- The FDA closed the Abbott Nutrition plant in Sturgis, Mich., in February after four infants who drank formula produced there contracted bacterial infections, two of whom died.
- The FDA closed the facility in February — after four infants who drank formula produced there contracted bacterial infections, two of whom died.
- They also criticized the FDA for failing to promptly investigate a whistleblower complaint sent in October that accused the company of numerous safety violations at the plant.
U.S. lawmakers on Thursday grilled Food and Drug Administration Commissioner Dr. Robert Califf about a nationwide baby formula shortage that's left parents across America scrambling to feed their children, calling the agency's response a "dereliction of duty."
"The shortage was caused in large part by the lack of action by the FDA and by corporate greed and consolidation," said Rep. Rosa DeLauro, D-Conn., during a House Appropriations subcommittee hearing.
Califf is the first FDA official to testify before Congress on the shortage, which has sown fear and frustration among parents across the U.S. and prompted lawmakers from both parties to demand answers.
Lawmakers specifically pointed to the closure of an Abbott Nutrition plant in Sturgis, Michigan, a key infant formula factory that has been linked to the shortage. They also criticized the FDA for failing to promptly investigate a whistleblower complaint sent in October that accused the company of numerous safety violations at the facility, including falsifying records and failing to properly test baby formula before releasing it.
The FDA closed the plant in February — after four infants who drank formula produced there contracted bacterial infections, two of whom died.
The U.S. produces 98% of the baby formula American parents buy. Four manufacturers – Abbott, Mead Johnson Nutrition, Nestle USA and Perrigo – dominate the market. When one plant goes offline, the supply chain is easily disrupted.
DeLauro, chair of the subcommittee, condemned the FDA's delayed response, noting that the agency only began inspecting the Abbott facility several months after the first case of bacterial infection was reported in September.
"We need to get to the bottom of FDA slow response, which contributed to product staying on the shelf and in the homes of families the country over, potentially putting babies at risk and forcing parents to play a game of Russian Roulette that they did not know they would be playing," DeLaura said in her opening statement.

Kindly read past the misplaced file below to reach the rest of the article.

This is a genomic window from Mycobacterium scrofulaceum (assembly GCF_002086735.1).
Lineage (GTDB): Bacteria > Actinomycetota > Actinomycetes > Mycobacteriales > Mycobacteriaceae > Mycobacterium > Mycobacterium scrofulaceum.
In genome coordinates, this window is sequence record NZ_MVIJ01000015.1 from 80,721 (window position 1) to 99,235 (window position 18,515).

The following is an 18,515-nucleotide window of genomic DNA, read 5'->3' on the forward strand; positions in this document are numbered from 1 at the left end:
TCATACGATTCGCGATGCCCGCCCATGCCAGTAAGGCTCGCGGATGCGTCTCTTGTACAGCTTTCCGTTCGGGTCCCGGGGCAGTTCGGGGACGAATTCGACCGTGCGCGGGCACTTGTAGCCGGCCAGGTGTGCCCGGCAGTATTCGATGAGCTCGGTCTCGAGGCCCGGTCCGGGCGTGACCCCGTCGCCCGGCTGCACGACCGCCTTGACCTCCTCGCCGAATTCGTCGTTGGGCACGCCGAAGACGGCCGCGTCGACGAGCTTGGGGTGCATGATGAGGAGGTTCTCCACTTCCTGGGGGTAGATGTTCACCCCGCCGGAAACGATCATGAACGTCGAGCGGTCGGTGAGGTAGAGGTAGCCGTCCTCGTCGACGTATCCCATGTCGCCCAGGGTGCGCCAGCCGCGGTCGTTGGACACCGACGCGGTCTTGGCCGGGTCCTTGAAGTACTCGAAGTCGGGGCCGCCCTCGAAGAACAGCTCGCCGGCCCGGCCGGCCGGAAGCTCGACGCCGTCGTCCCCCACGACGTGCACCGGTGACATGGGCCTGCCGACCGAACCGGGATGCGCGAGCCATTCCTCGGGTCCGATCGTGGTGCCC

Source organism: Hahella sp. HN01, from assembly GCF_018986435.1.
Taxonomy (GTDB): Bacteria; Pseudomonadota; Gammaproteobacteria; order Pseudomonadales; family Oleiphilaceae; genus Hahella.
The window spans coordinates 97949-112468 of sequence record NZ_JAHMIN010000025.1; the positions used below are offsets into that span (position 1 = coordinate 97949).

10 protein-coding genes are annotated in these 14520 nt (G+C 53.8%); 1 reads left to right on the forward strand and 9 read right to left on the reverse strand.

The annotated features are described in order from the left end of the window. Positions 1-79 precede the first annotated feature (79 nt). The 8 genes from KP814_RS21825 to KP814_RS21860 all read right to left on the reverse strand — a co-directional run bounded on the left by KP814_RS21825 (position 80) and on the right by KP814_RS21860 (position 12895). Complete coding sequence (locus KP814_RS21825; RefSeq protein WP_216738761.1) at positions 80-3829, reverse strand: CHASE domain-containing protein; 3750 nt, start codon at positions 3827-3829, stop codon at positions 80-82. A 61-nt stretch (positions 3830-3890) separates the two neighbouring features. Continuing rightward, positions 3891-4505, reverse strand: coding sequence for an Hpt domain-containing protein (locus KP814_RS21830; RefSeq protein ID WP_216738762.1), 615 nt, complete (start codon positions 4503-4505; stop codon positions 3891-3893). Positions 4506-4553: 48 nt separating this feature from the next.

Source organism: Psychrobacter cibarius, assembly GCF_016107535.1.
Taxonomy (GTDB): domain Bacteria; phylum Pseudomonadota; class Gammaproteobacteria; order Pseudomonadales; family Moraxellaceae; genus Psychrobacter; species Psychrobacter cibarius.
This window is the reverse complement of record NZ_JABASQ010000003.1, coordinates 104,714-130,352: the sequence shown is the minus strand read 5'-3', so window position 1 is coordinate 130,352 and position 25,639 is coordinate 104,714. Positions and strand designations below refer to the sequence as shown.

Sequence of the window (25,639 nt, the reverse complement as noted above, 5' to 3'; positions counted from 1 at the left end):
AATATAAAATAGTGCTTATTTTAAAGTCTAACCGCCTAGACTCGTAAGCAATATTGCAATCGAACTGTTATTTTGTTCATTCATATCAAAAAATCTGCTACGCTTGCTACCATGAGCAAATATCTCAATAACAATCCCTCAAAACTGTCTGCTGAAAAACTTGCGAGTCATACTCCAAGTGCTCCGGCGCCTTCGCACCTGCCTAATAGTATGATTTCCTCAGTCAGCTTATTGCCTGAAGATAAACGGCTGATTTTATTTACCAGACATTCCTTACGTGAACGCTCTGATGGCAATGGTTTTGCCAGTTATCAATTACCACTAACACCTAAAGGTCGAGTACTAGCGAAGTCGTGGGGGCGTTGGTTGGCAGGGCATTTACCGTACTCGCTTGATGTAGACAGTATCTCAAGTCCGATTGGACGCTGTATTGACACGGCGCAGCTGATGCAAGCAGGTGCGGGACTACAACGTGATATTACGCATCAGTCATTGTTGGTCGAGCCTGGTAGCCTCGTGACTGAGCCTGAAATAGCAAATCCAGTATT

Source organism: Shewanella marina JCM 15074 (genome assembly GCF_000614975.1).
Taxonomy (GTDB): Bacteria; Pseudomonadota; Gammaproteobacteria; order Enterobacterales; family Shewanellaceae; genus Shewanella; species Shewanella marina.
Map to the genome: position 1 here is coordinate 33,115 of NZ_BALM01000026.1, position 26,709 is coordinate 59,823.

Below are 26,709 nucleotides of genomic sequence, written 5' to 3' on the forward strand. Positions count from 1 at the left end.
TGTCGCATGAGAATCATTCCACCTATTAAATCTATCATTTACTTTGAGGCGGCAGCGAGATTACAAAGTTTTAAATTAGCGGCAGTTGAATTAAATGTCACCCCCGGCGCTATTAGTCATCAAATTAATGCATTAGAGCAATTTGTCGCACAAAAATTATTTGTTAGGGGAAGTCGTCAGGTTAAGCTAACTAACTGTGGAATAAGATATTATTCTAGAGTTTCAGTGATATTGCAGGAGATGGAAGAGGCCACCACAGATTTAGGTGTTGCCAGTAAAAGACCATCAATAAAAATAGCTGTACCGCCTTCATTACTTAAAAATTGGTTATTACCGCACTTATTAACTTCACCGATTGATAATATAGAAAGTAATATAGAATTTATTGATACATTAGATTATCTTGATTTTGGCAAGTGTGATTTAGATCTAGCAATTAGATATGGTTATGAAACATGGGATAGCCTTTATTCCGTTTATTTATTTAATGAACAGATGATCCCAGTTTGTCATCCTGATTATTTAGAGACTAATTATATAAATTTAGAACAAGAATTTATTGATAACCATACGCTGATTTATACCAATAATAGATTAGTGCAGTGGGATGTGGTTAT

Califf said he reviewed the whistleblower complaint but sidestepped questions about whether the FDA should have intervened sooner.
"We have an ongoing investigation about the details of exactly wh at happened, you know, from point A to point B along the way," Califf said. "Since it is ongoing, I can't give extensive more details on that part of it."
Califf acknowledged the frustrations of parents across the U.S. due to the shortage. But he said the issue existed even before the controversy with Abbott, noting that the Covid pandemic, the Russian invasion of Ukraine and labor supply issues have all impacted the infant formula supply chain.
Califf also assured lawmakers that the FDA "has been working tirelessly to address this issue this week."
This includes ramping up domestic manufacturing, relaxing guidelines for foreign imports and reaching an agreement with Abbott to reopen the Michigan plant. He expects formula supply to improve "within days" but noted it would take weeks before it returns to normal.
Califf pointed to the need for more funding that could bolster the FDA's regulatory capacities, citing a lack of staff, experts and resources .
He urged lawmakers to approve the FDA's proposed $8.4 billion in funding for the next fiscal year, which would be $2.1 billion above the current level. Included is $76 million in new funding for food safety and nutrition, money that Califf said would address staffing issues.
"The entire food side of the FDA is understaffed in every category. That's why in the budget we've asked for money to staff up and also to improve the authority for hiring and salaries, just like we have on the medical product side," Califf said. "This is absolutely essential."
But lawmakers said the baby formula shortage goes beyond funding and is driven by internal issues within the FDA.
"You have serious structural leadership issues," DeLauro said. "Someone in this agency needs to have serious and relevant food credentials who understand it because otherwise, food safety will continue to be a second-class citizen at the FDA."
Rep. Mark Pocan, D-Wis., also slammed Califf for stonewalling questions about the FDA's response throughout the hearing.
"It's not acceptable to say you just can't comment on it," said Pocan. "This is a problem I've seen over and over with the FDA: You guys aren't good at communicating."
The hearing comes one day after President Joe Biden invoked the Defense Production Act to boost the supply of baby formula, requiring suppliers to direct ingredients used in baby formula to key manufacturers. The president also launched a program that will use U.S. military aircraft to import formula from foreign manufacturers.
The hearing also comes hours after the House passed two bills aimed at combating the shortage. The main piece of legislation, sponsored by DeLauro, would provide $28 million in emergency funding to the FDA to bolster inspections of formula made at foreign plants and prevent future shortages.
— CNBC's Spencer Kimball contributed to this article.